My Life With Tommy, had an opportunity to check out Hahamongna Watershed Park the other day. He gave it countless stamps of approval (the solid ones responsibly removed by Tommy's human, Susan).
When the rain came after the Station Fire in late 2009, water rushed off the mountains bringing with it the mountain's unprotected surface. Tons of ash, sand, rocks and burned tree trunks filled the watershed. As much as Tommy enjoyed inspecting the rubble, it's got to be cleaned out from behind the dam. There is some dispute, however, as to the best method for doing so. The Los Angeles County Department of Public Works has looked at only one alternative: digging out 50 acres of natural vegetation (read: wildlife habitat), turning Hahamongna Watershed Park into Hahamongna Wasteland Park.
If you'd like to help prevent that, or just learn more, click on SaveHahamongna.org. For starters, from the home page you can sign up for updates and sign the Save Hahamongna petition (and check out the videos to see why a watershed is not a great place for a soccer field).
Susan, Tommy and I strolled through some of the beautiful, semi-wild acres we may soon be missing. You can do the same any time, or join the Hahamongna Walkabout sponsored by the Arroyo Seco Foundation February 19th. Tours will leave each half hour from 9:00 am to 10:30 am, so click here, learn more about the Hahamongna Walkabout and reserve your place.
Mark your calendar! Not like Tommy would do it.
Saturday, February 5, 2011
Friday, February 4, 2011
My Chicago friends are freezing right now (30 below!) and I'm not going to gloat. The night before last, Lake Shore Drive was closed down, leaving people stranded in their cars. In some places, Lake Shore Drive is like a highway. Closing it is like closing Sunset Boulevard all the way from the ocean to Silverlake. There was so much snow that workers couldn't get to everyone and some people were stuck for 10-12 hours. (30 below!) Many abandoned their cars only to find themselves in white-out blizzard conditions, lucky to find their way back to their vehicles.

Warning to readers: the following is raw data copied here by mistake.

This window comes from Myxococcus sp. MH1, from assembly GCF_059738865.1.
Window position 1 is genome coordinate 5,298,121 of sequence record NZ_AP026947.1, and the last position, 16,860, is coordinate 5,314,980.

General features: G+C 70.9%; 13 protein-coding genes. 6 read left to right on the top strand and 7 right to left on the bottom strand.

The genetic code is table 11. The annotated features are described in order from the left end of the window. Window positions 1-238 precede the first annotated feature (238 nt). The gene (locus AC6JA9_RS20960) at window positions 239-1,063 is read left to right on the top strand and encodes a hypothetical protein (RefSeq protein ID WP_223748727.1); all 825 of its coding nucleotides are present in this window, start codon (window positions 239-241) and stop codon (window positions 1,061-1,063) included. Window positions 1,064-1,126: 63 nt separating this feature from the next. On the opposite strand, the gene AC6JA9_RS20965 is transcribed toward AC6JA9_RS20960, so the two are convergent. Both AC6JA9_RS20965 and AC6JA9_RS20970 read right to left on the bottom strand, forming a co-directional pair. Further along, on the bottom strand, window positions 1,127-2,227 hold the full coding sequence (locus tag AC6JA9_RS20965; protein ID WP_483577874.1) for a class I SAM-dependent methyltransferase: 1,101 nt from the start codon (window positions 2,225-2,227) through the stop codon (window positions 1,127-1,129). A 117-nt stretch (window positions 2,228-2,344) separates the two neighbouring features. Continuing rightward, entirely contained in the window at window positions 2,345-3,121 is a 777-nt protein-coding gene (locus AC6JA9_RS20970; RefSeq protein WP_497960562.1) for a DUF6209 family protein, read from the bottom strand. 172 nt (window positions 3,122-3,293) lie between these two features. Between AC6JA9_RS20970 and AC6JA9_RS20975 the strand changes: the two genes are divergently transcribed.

So. No whining here. Instead I'll link you to a song that never fails to lift my spirits even when they're already good, and makes me think of my Chicago days in the warmest way.
Thursday, February 3, 2011
Just looking at the photo makes me want to get on the trail--any trail. Each has different merits. The Sam Merrill trail is so popular I rarely use it on weekends. John and I like it for exercise because it has some steep parts and it gets your heart going, not to mention your lungs and thighs. And the views are great. Other trails in the area might be less well traveled and therefore better for bird watching, finding wild flowers or thinking.
I wrote a lot of the first draft of my novel on the Sam Merrill trail. John and I were living near the trail head while I was writing it, and I would stomp up the hill with a note pad in my pack, letting the characters talk to me. Whenever they said anything worthwhile I'd stop and write it down.
Most of what they said may have worthwhile, but not worth keeping for the final draft. But you have to write that first draft in order to get to the second, third, fourth, etc.
Walking is a great writing tool. I walk a lot, and I always have a note pad and pen with me. Camera too, of course.
Wednesday, February 2, 2011
Because people will bring things to eat and the house was already clean, I used yesterday to prepare in irrelevant ways: I cleaned the oven (we won't be baking), trimmed the rosemary bush (it could have waited), returned a library book (talk about irrelevant) and went to the grocery store (we did need eggs).